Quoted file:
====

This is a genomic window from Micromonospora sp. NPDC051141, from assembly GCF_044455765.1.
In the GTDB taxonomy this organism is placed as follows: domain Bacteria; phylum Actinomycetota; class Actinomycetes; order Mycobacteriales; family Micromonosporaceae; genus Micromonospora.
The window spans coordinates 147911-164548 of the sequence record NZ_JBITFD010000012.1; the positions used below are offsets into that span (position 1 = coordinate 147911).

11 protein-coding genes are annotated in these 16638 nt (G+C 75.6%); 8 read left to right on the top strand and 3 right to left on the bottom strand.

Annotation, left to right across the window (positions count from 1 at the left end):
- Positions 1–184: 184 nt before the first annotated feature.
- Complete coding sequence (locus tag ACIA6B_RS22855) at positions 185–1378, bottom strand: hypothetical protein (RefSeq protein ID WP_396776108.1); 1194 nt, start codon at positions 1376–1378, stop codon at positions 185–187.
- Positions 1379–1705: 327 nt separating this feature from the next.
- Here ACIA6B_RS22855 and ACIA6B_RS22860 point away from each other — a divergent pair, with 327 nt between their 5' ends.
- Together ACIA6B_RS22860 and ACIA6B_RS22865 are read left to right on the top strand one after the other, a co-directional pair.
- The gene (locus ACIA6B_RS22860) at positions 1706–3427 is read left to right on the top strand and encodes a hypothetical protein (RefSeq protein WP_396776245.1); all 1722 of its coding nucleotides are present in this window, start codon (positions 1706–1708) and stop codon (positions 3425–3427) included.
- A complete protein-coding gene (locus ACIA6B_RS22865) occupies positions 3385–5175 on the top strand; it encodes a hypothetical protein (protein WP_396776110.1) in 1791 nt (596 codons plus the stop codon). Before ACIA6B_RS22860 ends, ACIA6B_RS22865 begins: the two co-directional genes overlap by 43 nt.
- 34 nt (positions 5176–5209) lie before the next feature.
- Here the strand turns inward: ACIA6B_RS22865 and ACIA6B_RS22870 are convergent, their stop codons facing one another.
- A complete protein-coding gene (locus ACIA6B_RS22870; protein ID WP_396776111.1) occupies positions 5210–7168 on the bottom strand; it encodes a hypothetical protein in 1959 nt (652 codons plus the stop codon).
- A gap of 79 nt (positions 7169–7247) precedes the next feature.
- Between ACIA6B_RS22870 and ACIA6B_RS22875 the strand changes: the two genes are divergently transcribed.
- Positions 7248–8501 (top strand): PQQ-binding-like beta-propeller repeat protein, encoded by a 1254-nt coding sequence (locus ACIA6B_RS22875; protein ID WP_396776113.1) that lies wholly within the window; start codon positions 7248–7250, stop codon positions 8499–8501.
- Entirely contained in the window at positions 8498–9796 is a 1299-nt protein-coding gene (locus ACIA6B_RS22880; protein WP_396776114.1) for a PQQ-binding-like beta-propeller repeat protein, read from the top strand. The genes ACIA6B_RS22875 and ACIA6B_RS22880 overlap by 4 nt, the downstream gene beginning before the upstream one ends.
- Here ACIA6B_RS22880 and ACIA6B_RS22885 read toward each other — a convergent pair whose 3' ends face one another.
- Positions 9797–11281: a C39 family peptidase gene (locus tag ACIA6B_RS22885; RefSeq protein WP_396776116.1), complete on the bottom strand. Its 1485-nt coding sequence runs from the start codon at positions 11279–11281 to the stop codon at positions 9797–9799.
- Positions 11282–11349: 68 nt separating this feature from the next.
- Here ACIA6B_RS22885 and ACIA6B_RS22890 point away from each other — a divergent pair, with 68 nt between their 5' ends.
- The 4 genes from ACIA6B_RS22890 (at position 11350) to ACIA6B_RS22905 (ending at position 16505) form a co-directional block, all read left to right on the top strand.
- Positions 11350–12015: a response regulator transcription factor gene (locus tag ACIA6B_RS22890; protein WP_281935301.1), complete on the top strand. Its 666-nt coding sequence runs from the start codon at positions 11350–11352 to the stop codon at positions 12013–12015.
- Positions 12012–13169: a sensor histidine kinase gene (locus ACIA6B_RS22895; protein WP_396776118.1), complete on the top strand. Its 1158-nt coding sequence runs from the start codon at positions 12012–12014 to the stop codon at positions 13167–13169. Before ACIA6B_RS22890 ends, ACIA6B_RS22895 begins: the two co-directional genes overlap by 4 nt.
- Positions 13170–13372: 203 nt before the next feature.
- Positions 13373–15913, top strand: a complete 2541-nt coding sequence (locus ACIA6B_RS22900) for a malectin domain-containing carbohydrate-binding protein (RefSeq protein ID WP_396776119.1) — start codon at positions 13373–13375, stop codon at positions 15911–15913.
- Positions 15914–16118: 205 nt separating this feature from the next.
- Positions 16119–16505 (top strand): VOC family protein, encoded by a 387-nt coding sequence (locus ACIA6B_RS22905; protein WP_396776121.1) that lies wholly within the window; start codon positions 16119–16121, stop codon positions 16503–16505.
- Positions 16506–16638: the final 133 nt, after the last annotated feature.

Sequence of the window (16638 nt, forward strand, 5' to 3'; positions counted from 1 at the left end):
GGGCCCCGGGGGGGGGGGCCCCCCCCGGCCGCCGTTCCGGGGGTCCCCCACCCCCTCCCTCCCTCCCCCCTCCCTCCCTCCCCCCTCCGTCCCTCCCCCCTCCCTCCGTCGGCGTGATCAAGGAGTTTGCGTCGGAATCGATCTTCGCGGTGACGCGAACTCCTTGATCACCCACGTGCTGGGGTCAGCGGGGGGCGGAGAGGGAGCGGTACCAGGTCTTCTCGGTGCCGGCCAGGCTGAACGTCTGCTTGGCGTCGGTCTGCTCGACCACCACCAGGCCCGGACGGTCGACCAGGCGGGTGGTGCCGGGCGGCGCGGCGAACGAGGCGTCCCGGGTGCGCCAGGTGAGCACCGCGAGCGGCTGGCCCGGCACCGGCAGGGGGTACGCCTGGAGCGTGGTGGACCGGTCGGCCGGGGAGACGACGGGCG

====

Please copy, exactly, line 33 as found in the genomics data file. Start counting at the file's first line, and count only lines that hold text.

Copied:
GGGCCCCGGGGGGGGGGGCCCCCCCCGGCCGCCGTTCCGGGGGTCCCCCACCCCCTCCCTCCCTCCCCCCTCCCTCCCTCCCCCCTCCGTCCCTCCCCCCTCCCTCCGTCGGCGTGATCAAGGAGTTTGCGTCGGAATCGATCTTCGCGGTGACGCGAACTCCTTGATCACCCACGTGCTGGGGTCAGCGGGGGGCGGAGAGGGAGCGGTACCAGGTCTTCTCGGTGCCGGCCAGGCTGAACGTCTGCTTGGCGTCGGTCTGCTCGACCACCACCAGGCCCGGACGGTCGACCAGGCGGGTGGTGCCGGGCGGCGCGGCGAACGAGGCGTCCCGGGTGCGCCAGGTGAGCACCGCGAGCGGCTGGCCCGGCACCGGCAGGGGGTACGCCTGGAGCGTGGTGGACCGGTCGGCCGGGGAGACGACGGGCG